roadworn
26-Aug-2013

A “Road Worn” Series stringed instrument by Fender is not a “Relic” and is a bit tough to describe, so I’ll use Fender’s own description, which states:

The popular Road Worn series presents 1950s- and 1960s-style Stratocaster, Telecaster, Precision Bass and Jazz Bass models bearing notably distressed touches—including worn finishes, aged parts and rusted hardware—that authentically impart the look, feel and vibe of years of well-played, battle-hardened wear and tear. A subsequent addition to the family, Road Worn Player guitars, offers modern features and lighter wear.

For those of you who would ask, “Isn’t Road Worn the same thing as Relic?” Yes and no. Yes, in the respect the instrument has been distressed to create an old look to it, and no in the respect that a lot more attention to detail has been put into Fender Custom Shop Relic guitars compared to Road Worn which – and I know this will sound weird – has “uniform distress” to it in many instances.

In other words, more often than not when you put two Road Worn guitars next to each other side-by-side, the distressing of the instrument is pretty much the same; the same scratching, puck marks, finish wearing/checking and so on will be in the same spots.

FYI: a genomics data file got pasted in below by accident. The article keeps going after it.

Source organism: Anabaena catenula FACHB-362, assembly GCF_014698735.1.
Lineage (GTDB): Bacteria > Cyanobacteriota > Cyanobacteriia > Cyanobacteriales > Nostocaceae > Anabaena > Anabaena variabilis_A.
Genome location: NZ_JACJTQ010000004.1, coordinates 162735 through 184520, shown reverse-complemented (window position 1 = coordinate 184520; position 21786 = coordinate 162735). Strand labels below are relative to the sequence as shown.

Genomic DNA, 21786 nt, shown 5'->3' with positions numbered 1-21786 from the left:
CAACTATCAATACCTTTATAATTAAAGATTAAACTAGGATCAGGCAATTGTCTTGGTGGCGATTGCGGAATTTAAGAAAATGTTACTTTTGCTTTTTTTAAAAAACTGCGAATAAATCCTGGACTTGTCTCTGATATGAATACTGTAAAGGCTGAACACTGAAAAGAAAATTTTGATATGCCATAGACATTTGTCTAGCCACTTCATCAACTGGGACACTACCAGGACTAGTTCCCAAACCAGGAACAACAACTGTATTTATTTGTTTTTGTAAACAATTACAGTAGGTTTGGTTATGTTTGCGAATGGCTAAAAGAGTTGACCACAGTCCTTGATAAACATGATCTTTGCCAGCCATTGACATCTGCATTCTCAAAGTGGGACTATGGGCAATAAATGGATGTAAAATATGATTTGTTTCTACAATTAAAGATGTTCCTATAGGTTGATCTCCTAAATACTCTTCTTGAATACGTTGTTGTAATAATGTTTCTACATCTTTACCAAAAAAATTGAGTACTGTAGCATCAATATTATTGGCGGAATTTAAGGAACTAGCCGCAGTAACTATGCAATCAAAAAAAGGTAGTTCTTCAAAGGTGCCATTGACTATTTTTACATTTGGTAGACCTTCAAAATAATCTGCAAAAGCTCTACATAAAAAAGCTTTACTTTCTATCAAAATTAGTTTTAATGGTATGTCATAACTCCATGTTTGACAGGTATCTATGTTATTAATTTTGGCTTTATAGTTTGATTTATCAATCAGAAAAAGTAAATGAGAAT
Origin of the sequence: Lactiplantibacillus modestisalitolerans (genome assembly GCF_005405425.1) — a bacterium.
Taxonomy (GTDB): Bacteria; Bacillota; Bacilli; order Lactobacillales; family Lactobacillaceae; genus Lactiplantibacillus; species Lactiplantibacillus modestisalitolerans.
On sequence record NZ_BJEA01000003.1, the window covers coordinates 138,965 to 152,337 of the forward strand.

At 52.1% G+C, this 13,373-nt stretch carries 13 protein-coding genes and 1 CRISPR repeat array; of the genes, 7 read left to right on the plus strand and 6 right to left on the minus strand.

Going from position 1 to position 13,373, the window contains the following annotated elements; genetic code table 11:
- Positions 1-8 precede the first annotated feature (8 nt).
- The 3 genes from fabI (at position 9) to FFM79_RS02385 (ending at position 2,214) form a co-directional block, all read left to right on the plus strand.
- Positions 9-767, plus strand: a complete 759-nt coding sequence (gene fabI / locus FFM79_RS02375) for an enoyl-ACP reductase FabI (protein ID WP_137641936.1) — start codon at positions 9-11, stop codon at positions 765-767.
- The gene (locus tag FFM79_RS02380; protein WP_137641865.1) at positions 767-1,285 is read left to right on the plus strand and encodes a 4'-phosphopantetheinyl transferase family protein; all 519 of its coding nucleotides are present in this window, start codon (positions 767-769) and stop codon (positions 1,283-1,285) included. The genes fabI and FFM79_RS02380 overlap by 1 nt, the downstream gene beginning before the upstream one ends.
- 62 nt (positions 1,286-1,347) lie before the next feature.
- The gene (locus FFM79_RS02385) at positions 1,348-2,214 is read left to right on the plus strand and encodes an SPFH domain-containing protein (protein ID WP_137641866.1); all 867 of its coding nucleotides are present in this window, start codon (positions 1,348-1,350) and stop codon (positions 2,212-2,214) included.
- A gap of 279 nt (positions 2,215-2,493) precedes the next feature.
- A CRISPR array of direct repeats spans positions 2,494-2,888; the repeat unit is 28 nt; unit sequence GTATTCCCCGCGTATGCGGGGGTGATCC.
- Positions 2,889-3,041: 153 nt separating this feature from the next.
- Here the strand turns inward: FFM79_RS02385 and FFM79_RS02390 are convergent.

The Fender Road Worn 50s Precision Bass model isn’t new and has been around since 2009, so at this point it’s been around for 4 years. And Fender does continue to release new Road Worn models, such as the Mike Dirnt signature model in the video above.

The question, however, is this:

Is Road Worn still cool? Was it ever cool? Or is it time to give it the boot?

I tackled this issue before with Fender guitars that had “Relic” treatment given to them, and you guys and gals spoke loud and clear, saying Relic treatment was a lot to pay for just for something that looked beat up.